The business: Custom boatbuilder
Closed: April 2000
Causes of death: Owners' inexperience; underbidding for contracts
In 1987 Henry Cooper literally sailed into retirement on a spiffy, 50-foot ketch that he called the Palmyra. He was bound for a distant isle of the same name, a tropical atoll 1,000 miles south of Hawaii. After he returned to the States, he began to have second thoughts about retirement. In 1991 Cooper, then 69, and his son, Ted, a yacht broker and also an avid sailor, spent about $1 million to take over the company that had built Henry's ketch, Able Marine.
In some ways it looked like an auspicious beginning. Ted, the company's new vice-president, had worked in the boat business as a broker. His father, who became president, was a veteran manufacturer. Although Ted had limited experience managing a boatbuilding business and Henry had none, they knew boats inside out from a sailor's perspective.
As it turned out, however, the Coopers' passion for boats didn't translate into the nuts-and-bolts skills needed to keep their boatbuilding business afloat. "Custom boatbuilding," acknowledges 50-year-old Ted Cooper with a sigh, "is not for the faint of heart."
The Coopers had become financially entangled with Able Marine in stages. In 1989 Henry, a chemical engineer who had sold his multimillion-dollar adhesives-manufacturing company, lent money to the boatbuilding concern, which Ted had cofounded two years earlier. The father later became an investor in Able Marine and, by 1990, held about a 10% stake. When the company filed for Chapter 11 bankruptcy, in 1991, the Coopers and two partners bought the assets, seeing a chance to rescue their investment and to restore the 40-employee business to health. They moved Able Marine from Southwest Harbor, Maine, to nearby Trenton and rechristened it Trenton Marine Inc.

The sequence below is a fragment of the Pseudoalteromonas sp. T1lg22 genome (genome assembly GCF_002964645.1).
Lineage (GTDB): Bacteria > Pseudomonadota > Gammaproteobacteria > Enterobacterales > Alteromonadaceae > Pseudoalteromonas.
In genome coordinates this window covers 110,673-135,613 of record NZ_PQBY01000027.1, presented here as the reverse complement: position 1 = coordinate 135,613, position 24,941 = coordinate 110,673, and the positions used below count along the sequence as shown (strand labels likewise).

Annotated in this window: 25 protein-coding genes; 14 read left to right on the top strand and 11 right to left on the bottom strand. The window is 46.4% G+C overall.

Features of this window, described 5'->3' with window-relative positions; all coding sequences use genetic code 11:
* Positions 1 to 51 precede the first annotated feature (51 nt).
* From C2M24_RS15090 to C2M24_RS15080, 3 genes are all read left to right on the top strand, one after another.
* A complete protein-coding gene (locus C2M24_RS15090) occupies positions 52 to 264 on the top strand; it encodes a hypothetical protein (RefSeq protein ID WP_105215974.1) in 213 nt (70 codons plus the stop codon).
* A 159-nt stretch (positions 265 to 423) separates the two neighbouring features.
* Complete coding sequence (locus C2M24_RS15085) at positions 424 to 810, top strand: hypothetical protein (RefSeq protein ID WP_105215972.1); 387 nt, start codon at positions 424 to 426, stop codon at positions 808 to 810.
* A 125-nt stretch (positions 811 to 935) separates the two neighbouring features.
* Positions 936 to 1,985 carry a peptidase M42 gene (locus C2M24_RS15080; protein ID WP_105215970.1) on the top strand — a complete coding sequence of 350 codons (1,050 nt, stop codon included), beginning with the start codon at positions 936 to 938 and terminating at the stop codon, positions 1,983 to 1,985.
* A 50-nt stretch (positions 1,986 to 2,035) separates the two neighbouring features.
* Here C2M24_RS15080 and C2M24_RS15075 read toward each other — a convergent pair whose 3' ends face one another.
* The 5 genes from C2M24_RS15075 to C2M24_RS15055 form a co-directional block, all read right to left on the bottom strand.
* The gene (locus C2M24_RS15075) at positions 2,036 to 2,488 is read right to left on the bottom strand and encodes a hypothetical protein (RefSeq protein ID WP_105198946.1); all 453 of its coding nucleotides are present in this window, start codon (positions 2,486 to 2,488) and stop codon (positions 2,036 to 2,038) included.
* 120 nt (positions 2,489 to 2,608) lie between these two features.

Initially, the father-and-son team had a seemingly sound salvage strategy. The business, which had a reputation for high-quality craftsmanship, had built only high-end sailboats that sold for as much as $4.5 million apiece. The Coopers commissioned Chuck Paine, a world-class yacht designer, to draw up plans for a new 44-foot Wolf class powerboat, which would allow Trenton Marine to tap into a far bigger market. The Wolf model debuted in 1992, drawing an enthusiastic preview in Yachting magazine. But a new 10% federal tax on boat purchases of more than $100,000 cut sharply into sales. "It was a crippling situation," recalls Ted Cooper, who says revenues dropped by 40% within two years, to less than $1 million.
Despite the tax's repeal, in August 1993, Trenton Marine continued to struggle because of mounting costs and an increasing need for investment capital. The burden of designing and gearing up for the Wolf and three other new boat models that Trenton introduced in the 1990s soaked up more than $600,000. And even with an experienced production manager on hand, the company underestimated the design and tooling costs for two large contracts. "It was absolutely amazing how inaccurate our estimates would be," says Ted Cooper. "We would have been better off not to have taken the contracts."
With Trenton Marine drowning in debt, the Coopers turned to Frank Kibbe, a veteran boatbuilding executive. But Kibbe, who assumed the title of chief operating officer in 1998, couldn't stem the losses.
The next year Henry Cooper died of a respiratory ailment, and Trenton Marine filed for Chapter 11. The company limped along until April of this year, when Tom Morris, owner of Morris Yachts Inc. and a longtime boatbuilder based in Bass Harbor, Maine, bought Trenton Marine's remaining assets. In Morris's view the Coopers didn't have the background to make it in the unforgiving custom-boat business, where even in good years net margins rarely exceed 5%. Still, he salutes them for their staying power. Morris notes wryly, "I would have given up a whole lot sooner."
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